'If, Lucius Aemilius, you were like your colleague, or if--which I should much prefer--you had a colleague like yourself, anything I could now say would be superfluous. Two good consuls would serve the country well in virtue of their own sense of honour, without any words from me; and two bad consuls would not accept my advice, nor even listen to me. But as things are, I know your colleague's qualities and I know your own, so it is to you alone I address myself, understanding as I do that all your courage and patriotism will be in vain, if our country must limp on one sound leg and one lame one. With the two of you equal in command, bad counsels will be backed by the same legal authority as good ones; for you are wrong, Paullus, if you think to find less opposition from Varro than from Hannibal. Hannibal is your enemy, Varro your rival, but I hardly know which will prove the more hostile to your designs; with the former you will be contending only on the field of battle, but with the latter everywhere and always. . . .

[I]t is not the enemy who will make it difficult and dangerous for you to tread, but your fellow-countrymen. Your own men will want precisely what the enemy wants; the wishes of Varro, the Roman consul, will play straight into the hands of Hannibal, commander-in-chief of the Carthaginian armies. You will have two generals against you; but you will stand firm against both, if you can steel yourself to ignore the tongues of men who will defame you--if you remain unmoved by the empty glory your colleague seeks and the false infamy he tries to bring upon yourself. . . . Never mind if they call your caution timidity, your wisdom sloth, your generalship weakness; it is better that a wise enemy should fear you than that foolish friends should praise. Hannibal will despise a reckless antagonist, but he will fear a cautious one. Not that I wish you to do nothing--all I want is that your actions should be guided by a reasoned policy, all risks avoided; that the conduct of the war should be controlled by you at all times; that you should neither lay aside your sword nor relax your vigilance but seize the opportunity that offers, while never giving the enemy a chance to take you at a disadvantage. Go slowly, and all will be clear and sure. Haste is always improvident and blind. ~ Livy
220:Reading list (1972 edition)[edit]
1. Homer – Iliad, Odyssey
2. The Old Testament
3. Aeschylus – Tragedies
4. Sophocles – Tragedies
5. Herodotus – Histories
6. Euripides – Tragedies
7. Thucydides – History of the Peloponnesian War
8. Hippocrates – Medical Writings
9. Aristophanes – Comedies
10. Plato – Dialogues
11. Aristotle – Works
12. Epicurus – Letter to Herodotus; Letter to Menoecus
13. Euclid – Elements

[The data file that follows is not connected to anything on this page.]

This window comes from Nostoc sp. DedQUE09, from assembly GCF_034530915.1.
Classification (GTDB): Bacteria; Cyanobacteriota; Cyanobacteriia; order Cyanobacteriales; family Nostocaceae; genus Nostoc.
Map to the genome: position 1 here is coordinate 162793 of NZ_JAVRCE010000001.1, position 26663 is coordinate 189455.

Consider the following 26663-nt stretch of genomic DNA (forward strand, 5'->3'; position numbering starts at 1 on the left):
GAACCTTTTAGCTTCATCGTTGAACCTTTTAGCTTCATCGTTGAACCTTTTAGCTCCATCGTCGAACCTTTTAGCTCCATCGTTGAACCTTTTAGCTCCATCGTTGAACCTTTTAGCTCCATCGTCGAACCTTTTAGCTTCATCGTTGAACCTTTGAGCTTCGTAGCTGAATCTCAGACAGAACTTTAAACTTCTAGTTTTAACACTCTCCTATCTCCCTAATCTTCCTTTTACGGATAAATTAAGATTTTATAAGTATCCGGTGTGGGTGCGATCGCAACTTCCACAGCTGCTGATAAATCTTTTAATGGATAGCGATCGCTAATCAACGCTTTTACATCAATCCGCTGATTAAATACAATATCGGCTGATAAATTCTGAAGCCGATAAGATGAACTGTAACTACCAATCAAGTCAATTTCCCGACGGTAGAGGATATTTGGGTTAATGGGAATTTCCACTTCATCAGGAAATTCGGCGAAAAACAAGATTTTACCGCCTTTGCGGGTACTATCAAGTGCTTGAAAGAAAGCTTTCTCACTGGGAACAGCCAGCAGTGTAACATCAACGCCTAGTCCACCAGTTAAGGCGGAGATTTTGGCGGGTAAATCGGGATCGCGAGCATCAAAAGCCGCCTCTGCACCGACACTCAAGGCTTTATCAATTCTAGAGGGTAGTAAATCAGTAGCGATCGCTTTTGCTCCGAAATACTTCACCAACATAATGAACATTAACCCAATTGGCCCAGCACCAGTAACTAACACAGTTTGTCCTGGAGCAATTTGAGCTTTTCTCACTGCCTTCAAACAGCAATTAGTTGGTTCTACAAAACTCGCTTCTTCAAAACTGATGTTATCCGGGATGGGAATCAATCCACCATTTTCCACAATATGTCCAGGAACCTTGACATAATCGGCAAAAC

14. Archimedes – Works
15. Apollonius of Perga – Conic Sections
16. Cicero – Works
17. Lucretius – On the Nature of Things
18. Virgil – Works
19. Horace – Works
20. Livy – History of Rome
21. Ovid – Works
22. Plutarch – Parallel Lives; Moralia
23. Tacitus – Histories; Annals; Agricola Germania
24. Nicomachus of Gerasa – Introduction to Arithmetic
25. Epictetus – Discourses; Encheiridion
26. Ptolemy – Almagest
27. Lucian – Works
28. Marcus Aurelius – Meditations
29. Galen – On the Natural Faculties
30. The New Testament
31. Plotinus – The Enneads
32. St. Augustine – On the Teacher; Confessions; City of God; On Christian Doctrine
33. The Song of Roland
34. The Nibelungenlied
35. The Saga of Burnt Njál
36. St. Thomas Aquinas – Summa Theologica
37. Dante Alighieri – The Divine Comedy;The New Life; On Monarchy
38. Geoffrey Chaucer – Troilus and Criseyde; The Canterbury Tales
39. Leonardo da Vinci – Notebooks
40. Niccolò Machiavelli – The Prince; Discourses on the First Ten Books of Livy
41. Desiderius Erasmus – The Praise of Folly
42. Nicolaus Copernicus – On the Revolutions of the Heavenly Spheres
43. Thomas More – Utopia
44. Martin Luther – Table Talk; Three Treatises
45. François Rabelais – Gargantua and Pantagruel
46. John Calvin – Institutes of the Christian Religion
47. Michel de Montaigne – Essays
48. William Gilbert – On the Loadstone and Magnetic Bodies
49. Miguel de Cervantes – Don Quixote
50. Edmund Spenser – Prothalamion; The Faerie Queene
51. Francis Bacon – Essays; Advancement of Learning; Novum Organum, New Atlantis
52. William Shakespeare – Poetry and Plays
53. Galileo Galilei – Starry Messenger; Dialogues Concerning Two New Sciences
54. Johannes Kepler – Epitome of Copernican Astronomy; Concerning the Harmonies of the World
55. William Harvey – On the Motion of the Heart and Blood in Animals; On the Circulation of the Blood; On the Generation of Animals
56. Thomas Hobbes – Leviathan